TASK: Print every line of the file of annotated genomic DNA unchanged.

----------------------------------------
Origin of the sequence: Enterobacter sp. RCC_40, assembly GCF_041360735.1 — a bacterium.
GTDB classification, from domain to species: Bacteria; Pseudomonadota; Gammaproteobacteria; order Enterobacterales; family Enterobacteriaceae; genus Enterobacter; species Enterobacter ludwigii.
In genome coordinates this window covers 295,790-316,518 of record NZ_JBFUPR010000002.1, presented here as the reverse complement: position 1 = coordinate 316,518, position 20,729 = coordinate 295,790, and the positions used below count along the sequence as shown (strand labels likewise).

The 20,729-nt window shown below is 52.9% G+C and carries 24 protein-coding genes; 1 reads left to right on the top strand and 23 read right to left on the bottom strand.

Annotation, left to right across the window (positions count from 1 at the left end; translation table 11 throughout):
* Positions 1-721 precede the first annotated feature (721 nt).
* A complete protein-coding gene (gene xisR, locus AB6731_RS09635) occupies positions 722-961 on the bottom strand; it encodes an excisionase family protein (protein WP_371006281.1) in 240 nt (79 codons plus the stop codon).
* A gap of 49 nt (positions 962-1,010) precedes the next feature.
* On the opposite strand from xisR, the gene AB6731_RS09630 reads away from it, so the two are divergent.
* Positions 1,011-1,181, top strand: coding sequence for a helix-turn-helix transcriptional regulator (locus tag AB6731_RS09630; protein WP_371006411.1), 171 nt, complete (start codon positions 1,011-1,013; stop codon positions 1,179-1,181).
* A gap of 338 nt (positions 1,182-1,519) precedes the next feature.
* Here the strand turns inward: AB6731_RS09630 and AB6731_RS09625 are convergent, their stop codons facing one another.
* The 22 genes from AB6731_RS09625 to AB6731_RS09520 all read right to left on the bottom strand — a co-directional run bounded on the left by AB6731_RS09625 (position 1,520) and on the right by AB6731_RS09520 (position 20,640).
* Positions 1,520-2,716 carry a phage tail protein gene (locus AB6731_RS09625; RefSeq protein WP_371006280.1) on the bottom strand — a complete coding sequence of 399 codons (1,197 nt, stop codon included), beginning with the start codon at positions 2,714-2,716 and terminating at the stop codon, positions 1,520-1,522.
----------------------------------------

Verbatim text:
Origin of the sequence: Enterobacter sp. RCC_40, assembly GCF_041360735.1 — a bacterium.
GTDB classification, from domain to species: Bacteria; Pseudomonadota; Gammaproteobacteria; order Enterobacterales; family Enterobacteriaceae; genus Enterobacter; species Enterobacter ludwigii.
In genome coordinates this window covers 295,790-316,518 of record NZ_JBFUPR010000002.1, presented here as the reverse complement: position 1 = coordinate 316,518, position 20,729 = coordinate 295,790, and the positions used below count along the sequence as shown (strand labels likewise).

The 20,729-nt window shown below is 52.9% G+C and carries 24 protein-coding genes; 1 reads left to right on the top strand and 23 read right to left on the bottom strand.

Annotation, left to right across the window (positions count from 1 at the left end; translation table 11 throughout):
* Positions 1-721 precede the first annotated feature (721 nt).
* A complete protein-coding gene (gene xisR, locus AB6731_RS09635) occupies positions 722-961 on the bottom strand; it encodes an excisionase family protein (protein WP_371006281.1) in 240 nt (79 codons plus the stop codon).
* A gap of 49 nt (positions 962-1,010) precedes the next feature.
* On the opposite strand from xisR, the gene AB6731_RS09630 reads away from it, so the two are divergent.
* Positions 1,011-1,181, top strand: coding sequence for a helix-turn-helix transcriptional regulator (locus tag AB6731_RS09630; protein WP_371006411.1), 171 nt, complete (start codon positions 1,011-1,013; stop codon positions 1,179-1,181).
* A gap of 338 nt (positions 1,182-1,519) precedes the next feature.
* Here the strand turns inward: AB6731_RS09630 and AB6731_RS09625 are convergent, their stop codons facing one another.
* The 22 genes from AB6731_RS09625 to AB6731_RS09520 all read right to left on the bottom strand — a co-directional run bounded on the left by AB6731_RS09625 (position 1,520) and on the right by AB6731_RS09520 (position 20,640).
* Positions 1,520-2,716 carry a phage tail protein gene (locus AB6731_RS09625; RefSeq protein WP_371006280.1) on the bottom strand — a complete coding sequence of 399 codons (1,197 nt, stop codon included), beginning with the start codon at positions 2,714-2,716 and terminating at the stop codon, positions 1,520-1,522.